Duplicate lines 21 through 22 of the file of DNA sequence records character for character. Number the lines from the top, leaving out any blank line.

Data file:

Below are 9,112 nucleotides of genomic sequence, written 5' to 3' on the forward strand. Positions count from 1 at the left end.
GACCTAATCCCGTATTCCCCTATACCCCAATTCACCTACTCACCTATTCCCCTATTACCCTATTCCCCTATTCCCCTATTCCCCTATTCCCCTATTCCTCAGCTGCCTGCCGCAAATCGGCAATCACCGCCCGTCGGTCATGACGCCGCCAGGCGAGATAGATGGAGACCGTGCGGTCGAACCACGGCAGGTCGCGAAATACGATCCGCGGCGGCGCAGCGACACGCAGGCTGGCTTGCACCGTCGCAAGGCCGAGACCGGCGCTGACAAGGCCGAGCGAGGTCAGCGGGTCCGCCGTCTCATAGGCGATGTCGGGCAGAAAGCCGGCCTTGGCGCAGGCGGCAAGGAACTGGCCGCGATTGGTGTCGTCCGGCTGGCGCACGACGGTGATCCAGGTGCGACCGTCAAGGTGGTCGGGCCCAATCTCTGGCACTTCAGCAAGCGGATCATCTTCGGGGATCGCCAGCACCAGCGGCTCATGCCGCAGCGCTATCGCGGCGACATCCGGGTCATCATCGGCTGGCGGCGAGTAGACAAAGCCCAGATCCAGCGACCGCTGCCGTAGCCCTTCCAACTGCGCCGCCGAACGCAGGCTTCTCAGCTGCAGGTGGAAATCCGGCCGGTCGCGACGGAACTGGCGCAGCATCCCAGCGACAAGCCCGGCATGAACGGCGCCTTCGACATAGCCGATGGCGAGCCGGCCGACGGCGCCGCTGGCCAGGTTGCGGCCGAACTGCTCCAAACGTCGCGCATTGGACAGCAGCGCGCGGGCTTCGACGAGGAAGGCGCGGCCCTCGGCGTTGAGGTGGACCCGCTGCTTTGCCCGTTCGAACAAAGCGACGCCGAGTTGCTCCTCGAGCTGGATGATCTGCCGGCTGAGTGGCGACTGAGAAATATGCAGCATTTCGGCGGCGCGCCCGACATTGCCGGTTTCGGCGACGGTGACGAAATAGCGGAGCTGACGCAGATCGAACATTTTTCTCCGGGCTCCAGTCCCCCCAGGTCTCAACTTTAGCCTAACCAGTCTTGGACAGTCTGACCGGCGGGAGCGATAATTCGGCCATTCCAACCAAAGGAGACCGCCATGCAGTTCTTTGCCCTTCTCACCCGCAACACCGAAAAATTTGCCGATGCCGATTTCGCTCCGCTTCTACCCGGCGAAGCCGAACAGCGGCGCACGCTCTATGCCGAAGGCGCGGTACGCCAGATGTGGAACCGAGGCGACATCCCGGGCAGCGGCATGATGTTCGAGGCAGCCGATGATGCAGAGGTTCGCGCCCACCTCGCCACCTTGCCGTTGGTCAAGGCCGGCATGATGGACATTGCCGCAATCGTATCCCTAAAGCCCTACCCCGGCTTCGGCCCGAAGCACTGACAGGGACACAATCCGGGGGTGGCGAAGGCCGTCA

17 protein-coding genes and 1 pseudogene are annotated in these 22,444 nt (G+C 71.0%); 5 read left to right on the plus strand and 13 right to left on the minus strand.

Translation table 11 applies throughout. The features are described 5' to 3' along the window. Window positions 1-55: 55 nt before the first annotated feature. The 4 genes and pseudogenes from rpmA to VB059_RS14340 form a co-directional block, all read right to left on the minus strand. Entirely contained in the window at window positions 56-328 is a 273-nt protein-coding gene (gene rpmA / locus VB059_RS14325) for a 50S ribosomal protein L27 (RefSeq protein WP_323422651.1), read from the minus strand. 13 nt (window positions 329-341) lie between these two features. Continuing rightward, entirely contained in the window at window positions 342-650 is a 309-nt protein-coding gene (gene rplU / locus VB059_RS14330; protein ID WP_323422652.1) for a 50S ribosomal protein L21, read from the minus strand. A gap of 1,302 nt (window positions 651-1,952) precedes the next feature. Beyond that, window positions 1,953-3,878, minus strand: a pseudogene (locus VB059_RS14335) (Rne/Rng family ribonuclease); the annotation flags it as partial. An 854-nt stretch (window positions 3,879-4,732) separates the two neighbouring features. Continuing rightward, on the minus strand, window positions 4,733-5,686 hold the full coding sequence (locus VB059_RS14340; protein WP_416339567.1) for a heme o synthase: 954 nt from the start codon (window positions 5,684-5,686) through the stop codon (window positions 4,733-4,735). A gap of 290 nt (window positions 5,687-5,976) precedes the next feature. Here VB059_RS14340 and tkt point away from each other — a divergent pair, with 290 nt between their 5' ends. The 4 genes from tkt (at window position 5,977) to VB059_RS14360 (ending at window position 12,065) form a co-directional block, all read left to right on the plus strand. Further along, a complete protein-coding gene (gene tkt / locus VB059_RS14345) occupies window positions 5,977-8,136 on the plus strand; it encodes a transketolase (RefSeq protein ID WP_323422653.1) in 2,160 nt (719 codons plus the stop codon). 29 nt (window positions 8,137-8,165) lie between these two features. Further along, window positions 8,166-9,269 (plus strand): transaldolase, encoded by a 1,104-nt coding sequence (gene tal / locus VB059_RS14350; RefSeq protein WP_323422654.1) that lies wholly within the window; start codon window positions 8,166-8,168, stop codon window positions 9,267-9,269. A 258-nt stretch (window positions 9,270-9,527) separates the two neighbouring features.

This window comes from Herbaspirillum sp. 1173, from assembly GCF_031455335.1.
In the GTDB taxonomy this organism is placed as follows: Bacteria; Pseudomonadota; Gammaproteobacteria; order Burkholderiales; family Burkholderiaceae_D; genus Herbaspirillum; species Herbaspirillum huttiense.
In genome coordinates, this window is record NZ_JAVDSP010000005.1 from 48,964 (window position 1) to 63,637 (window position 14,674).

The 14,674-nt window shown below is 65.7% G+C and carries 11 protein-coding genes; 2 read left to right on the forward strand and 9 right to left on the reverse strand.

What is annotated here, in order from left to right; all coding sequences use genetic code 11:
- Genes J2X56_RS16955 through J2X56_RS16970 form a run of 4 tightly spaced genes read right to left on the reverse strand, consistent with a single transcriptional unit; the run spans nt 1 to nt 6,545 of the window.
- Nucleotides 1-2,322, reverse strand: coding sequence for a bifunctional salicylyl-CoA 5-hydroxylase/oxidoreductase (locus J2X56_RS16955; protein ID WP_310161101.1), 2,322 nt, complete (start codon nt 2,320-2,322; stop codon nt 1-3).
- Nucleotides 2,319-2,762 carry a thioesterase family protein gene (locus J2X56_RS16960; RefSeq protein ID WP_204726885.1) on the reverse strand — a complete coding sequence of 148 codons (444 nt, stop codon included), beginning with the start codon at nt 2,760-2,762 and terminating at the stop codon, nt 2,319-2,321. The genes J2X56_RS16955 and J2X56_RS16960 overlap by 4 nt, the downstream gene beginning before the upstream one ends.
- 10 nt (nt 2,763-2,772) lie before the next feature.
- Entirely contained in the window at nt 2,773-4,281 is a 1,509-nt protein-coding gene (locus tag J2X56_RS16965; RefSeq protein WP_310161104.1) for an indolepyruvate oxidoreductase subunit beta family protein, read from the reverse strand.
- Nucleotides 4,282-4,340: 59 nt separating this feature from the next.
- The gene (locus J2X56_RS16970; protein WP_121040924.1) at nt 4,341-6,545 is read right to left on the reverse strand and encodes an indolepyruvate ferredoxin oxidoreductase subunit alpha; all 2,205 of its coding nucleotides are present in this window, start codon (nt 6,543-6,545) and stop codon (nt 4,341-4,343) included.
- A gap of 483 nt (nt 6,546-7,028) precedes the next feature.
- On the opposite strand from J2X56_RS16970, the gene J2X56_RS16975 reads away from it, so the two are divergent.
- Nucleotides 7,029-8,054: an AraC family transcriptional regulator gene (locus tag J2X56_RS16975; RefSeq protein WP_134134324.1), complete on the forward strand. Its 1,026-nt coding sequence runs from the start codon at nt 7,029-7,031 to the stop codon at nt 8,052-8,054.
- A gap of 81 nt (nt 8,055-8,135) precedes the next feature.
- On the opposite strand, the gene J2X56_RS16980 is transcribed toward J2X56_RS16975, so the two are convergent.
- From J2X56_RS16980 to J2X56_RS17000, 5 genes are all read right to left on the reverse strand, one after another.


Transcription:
- On the opposite strand, the gene J2X56_RS16980 is transcribed toward J2X56_RS16975, so the two are convergent.
- From J2X56_RS16980 to J2X56_RS17000, 5 genes are all read right to left on the reverse strand, one after another.